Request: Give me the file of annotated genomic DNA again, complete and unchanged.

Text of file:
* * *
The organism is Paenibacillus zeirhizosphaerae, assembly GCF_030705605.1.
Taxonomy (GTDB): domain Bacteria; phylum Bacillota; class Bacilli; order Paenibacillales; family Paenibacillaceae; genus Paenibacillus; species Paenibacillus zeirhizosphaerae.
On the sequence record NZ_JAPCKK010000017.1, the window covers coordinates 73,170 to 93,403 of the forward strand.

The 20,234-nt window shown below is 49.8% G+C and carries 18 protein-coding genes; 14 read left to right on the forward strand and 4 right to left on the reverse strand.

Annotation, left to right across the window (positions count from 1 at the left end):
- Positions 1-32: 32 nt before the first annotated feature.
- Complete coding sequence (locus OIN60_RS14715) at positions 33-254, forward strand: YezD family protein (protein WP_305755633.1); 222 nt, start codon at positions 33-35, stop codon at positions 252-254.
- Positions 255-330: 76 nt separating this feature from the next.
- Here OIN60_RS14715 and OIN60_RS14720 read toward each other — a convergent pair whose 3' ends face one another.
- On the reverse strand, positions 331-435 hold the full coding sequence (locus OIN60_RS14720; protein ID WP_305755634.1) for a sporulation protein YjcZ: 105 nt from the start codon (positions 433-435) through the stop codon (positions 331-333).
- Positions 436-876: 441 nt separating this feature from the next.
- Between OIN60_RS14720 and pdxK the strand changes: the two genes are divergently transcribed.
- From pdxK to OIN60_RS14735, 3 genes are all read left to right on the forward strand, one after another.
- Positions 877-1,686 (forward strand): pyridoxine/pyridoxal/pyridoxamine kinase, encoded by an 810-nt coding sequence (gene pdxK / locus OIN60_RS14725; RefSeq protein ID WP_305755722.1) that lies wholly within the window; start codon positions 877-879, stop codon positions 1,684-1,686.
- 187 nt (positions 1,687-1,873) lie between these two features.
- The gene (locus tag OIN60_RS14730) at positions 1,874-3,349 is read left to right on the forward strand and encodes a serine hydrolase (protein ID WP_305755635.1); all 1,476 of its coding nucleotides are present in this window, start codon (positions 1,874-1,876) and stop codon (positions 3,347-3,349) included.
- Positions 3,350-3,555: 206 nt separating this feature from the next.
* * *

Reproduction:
The organism is Paenibacillus zeirhizosphaerae, assembly GCF_030705605.1.
Taxonomy (GTDB): domain Bacteria; phylum Bacillota; class Bacilli; order Paenibacillales; family Paenibacillaceae; genus Paenibacillus; species Paenibacillus zeirhizosphaerae.
On the sequence record NZ_JAPCKK010000017.1, the window covers coordinates 73,170 to 93,403 of the forward strand.

The 20,234-nt window shown below is 49.8% G+C and carries 18 protein-coding genes; 14 read left to right on the forward strand and 4 right to left on the reverse strand.

Annotation, left to right across the window (positions count from 1 at the left end):
- Positions 1-32: 32 nt before the first annotated feature.
- Complete coding sequence (locus OIN60_RS14715) at positions 33-254, forward strand: YezD family protein (protein WP_305755633.1); 222 nt, start codon at positions 33-35, stop codon at positions 252-254.
- Positions 255-330: 76 nt separating this feature from the next.
- Here OIN60_RS14715 and OIN60_RS14720 read toward each other — a convergent pair whose 3' ends face one another.
- On the reverse strand, positions 331-435 hold the full coding sequence (locus OIN60_RS14720; protein ID WP_305755634.1) for a sporulation protein YjcZ: 105 nt from the start codon (positions 433-435) through the stop codon (positions 331-333).
- Positions 436-876: 441 nt separating this feature from the next.
- Between OIN60_RS14720 and pdxK the strand changes: the two genes are divergently transcribed.
- From pdxK to OIN60_RS14735, 3 genes are all read left to right on the forward strand, one after another.
- Positions 877-1,686 (forward strand): pyridoxine/pyridoxal/pyridoxamine kinase, encoded by an 810-nt coding sequence (gene pdxK / locus OIN60_RS14725; RefSeq protein ID WP_305755722.1) that lies wholly within the window; start codon positions 877-879, stop codon positions 1,684-1,686.
- 187 nt (positions 1,687-1,873) lie between these two features.
- The gene (locus tag OIN60_RS14730) at positions 1,874-3,349 is read left to right on the forward strand and encodes a serine hydrolase (protein ID WP_305755635.1); all 1,476 of its coding nucleotides are present in this window, start codon (positions 1,874-1,876) and stop codon (positions 3,347-3,349) included.
- Positions 3,350-3,555: 206 nt separating this feature from the next.